Older Home? Here’s How to Save Money On Your Heating Bills

This story is part of Home TipsCNET’s collection of practical advice for getting the most out of your home, inside and out.

Heating a house is rarely cheap and with global energy prices are risingit’s more important than ever to think about how we design our homes more energy efficient.

This is easier to do with newer properties as they are built with more efficiency in mind, with double glazed doors and windows and thermal insulation throughout.

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Older and historic properties are a different matter altogether, as many lack these qualities. And their periodic nature often means that adding insulation can be costly. (Here is This is how you can tell whether you are buying an energy-saving house.)

But there are many other ways you can heat your home more cheaply, and many of them won’t cost you anything. I’ve compiled some of the best tips I use in my own 1860’s home in Scotland – a building where any improvement I can make to its efficiency goes a long way. You can also check out more tips This saves you money on your heating bills in winterand a simple one Ceiling fan hack that can keep your home warmer.

Continue reading: Best Smart Thermostats for 2022

Check out insulation options for walls and roof

While older properties (including my own) may not have insulation built in as standard, it is still possible to add it. Homes lose a lot of heat through the roof, so adding insulation here can be a good place to start. It’s even possible to buy insulation (in rolls or even sheets) and install it yourself.


If you insulate your roof or walls, you can reduce your heating costs.


The walls are a different matter entirely and require insulation to either be fitted to the interior walls with a false wall erected inside to create the cavity or a new plastered wall erected on the outside of the building. For historic homes, where the original walls are part of the character, this latter option just won’t work – especially if your home is a listed building, like mine, where there is a particular focus on preserving the exterior aesthetics of the property. Other insulation options can include materials inserted under the floor panels.

Adding insulation to the building can be a great way to increase energy efficiency, but it can also be a major expense and potentially very disruptive to the installation. Luckily, there are many insulation specialists who can advise you on the best options.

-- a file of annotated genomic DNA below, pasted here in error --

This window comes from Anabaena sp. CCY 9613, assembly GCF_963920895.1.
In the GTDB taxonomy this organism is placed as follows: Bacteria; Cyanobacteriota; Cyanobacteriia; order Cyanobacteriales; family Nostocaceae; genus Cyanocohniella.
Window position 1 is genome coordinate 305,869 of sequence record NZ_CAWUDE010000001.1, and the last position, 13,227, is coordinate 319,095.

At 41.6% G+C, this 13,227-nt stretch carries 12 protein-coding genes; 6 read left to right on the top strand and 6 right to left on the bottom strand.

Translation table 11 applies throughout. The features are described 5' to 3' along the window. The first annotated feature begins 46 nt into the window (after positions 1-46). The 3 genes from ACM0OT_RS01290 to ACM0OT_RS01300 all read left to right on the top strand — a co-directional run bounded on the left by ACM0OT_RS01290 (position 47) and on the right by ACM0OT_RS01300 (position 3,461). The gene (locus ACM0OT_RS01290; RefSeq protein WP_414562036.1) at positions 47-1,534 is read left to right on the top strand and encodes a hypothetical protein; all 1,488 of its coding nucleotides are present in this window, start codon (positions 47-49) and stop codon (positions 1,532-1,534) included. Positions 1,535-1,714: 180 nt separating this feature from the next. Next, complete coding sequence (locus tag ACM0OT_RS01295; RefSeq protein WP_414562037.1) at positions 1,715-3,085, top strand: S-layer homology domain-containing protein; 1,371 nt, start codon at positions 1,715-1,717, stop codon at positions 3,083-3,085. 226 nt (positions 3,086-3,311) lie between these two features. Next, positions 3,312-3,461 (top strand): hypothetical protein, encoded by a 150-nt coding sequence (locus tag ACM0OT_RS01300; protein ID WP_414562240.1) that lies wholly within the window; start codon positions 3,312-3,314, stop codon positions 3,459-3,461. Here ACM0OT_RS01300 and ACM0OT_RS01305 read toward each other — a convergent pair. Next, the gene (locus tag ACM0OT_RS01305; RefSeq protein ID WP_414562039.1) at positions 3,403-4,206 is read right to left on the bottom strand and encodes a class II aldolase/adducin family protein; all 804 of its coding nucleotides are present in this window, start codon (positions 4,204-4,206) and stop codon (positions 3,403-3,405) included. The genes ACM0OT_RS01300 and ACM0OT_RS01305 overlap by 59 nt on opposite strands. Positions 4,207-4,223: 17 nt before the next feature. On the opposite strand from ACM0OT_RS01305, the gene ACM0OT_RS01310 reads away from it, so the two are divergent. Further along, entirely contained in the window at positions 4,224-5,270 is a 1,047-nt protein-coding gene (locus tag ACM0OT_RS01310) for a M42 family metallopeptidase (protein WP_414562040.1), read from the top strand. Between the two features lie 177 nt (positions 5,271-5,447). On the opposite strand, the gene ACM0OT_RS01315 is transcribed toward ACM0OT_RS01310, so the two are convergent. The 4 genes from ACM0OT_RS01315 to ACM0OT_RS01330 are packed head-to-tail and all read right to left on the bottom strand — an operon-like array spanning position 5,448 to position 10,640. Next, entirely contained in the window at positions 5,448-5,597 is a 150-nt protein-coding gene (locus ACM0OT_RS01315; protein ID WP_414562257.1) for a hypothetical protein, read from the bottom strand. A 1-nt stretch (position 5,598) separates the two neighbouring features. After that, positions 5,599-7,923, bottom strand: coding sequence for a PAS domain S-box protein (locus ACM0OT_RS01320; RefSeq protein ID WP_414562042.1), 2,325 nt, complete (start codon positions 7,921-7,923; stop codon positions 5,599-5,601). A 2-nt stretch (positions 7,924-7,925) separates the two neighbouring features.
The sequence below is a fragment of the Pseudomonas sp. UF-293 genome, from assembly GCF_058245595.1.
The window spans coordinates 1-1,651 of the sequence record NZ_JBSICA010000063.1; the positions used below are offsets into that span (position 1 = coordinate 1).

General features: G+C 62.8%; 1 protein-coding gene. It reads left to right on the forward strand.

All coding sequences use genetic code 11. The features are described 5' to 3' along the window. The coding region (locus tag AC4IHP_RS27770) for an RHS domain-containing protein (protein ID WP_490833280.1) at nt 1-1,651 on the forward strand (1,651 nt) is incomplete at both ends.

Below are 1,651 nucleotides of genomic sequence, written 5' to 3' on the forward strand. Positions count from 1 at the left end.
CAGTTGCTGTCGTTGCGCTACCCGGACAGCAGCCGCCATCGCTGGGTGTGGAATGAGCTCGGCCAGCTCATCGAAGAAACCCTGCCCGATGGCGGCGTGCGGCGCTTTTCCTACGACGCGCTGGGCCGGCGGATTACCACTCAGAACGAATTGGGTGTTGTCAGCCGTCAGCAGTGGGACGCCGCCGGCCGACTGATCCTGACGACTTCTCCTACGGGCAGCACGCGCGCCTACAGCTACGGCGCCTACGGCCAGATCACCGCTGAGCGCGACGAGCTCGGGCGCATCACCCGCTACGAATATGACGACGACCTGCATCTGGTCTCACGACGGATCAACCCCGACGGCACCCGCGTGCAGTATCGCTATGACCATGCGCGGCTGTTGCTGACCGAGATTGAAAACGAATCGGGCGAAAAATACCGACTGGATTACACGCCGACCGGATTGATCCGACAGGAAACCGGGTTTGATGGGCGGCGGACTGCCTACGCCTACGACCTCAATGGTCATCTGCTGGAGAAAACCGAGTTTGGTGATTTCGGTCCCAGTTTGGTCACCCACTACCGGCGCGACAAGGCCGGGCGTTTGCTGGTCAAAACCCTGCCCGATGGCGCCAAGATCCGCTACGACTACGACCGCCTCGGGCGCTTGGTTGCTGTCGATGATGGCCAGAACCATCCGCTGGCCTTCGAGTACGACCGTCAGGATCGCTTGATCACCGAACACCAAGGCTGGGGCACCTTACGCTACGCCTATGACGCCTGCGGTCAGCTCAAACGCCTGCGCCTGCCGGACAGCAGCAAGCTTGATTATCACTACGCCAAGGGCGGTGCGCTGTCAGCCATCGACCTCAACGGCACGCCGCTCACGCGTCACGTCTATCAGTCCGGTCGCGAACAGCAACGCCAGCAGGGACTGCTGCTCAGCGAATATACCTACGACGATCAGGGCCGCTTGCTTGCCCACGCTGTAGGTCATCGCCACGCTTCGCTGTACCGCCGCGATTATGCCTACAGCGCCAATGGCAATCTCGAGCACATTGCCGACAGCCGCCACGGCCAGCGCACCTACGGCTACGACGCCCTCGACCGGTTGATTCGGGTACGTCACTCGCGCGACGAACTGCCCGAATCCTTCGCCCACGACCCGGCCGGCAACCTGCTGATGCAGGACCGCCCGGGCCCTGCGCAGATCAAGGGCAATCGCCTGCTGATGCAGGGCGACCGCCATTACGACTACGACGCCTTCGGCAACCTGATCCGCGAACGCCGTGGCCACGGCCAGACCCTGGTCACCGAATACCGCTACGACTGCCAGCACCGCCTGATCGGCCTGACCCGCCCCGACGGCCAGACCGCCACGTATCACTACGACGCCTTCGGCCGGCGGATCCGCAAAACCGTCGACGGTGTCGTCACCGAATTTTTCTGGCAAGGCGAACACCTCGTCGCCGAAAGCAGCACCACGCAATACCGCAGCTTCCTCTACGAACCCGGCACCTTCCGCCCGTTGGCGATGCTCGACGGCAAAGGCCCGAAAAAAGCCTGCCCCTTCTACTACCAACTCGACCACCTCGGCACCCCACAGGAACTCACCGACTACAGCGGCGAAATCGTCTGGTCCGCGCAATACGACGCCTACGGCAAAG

Those big, old windows might look great, but single panes of glass don’t hold heat well.

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Replace those old windows with better ones – or get good curtains

Speaking of expensive options, let’s talk about windows. Many historic properties have extremely large windows that provide beautiful views and let in plenty of natural light, but can also allow a lot of heat to escape during the colder months. Replacing old windows can therefore be a great way to keep the heat in the house, especially if those old windows have plain panes of glass. Double glazing is much more heat efficient.

Also check that the rubber seals are in good condition. If there are any gaps for air to enter, the sealant could always be replaced without the expense of replacing the entire window.

Unfortunately, double-glazed windows don’t come cheap, especially in older buildings. Replacing the windows on my property would probably cost over $30,000, which is just money I don’t have to spare. If replacing the windows is not an option, consider using thicker curtains, which, when closed, can help seal the window and prevent drafts from entering.


If your front door has a mail slot, it is highly recommended that you fit a draft excluder around it.

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Seal or cover areas with drafts

If your home has draft areas, it becomes even more difficult to keep heat inside, so it’s important to find those problem areas and plug them well. You can usually tell where they’re coming from, and it’s usually worse anywhere the inside is separate from the outside. Drafts around exterior doors are common, especially if you have an older door.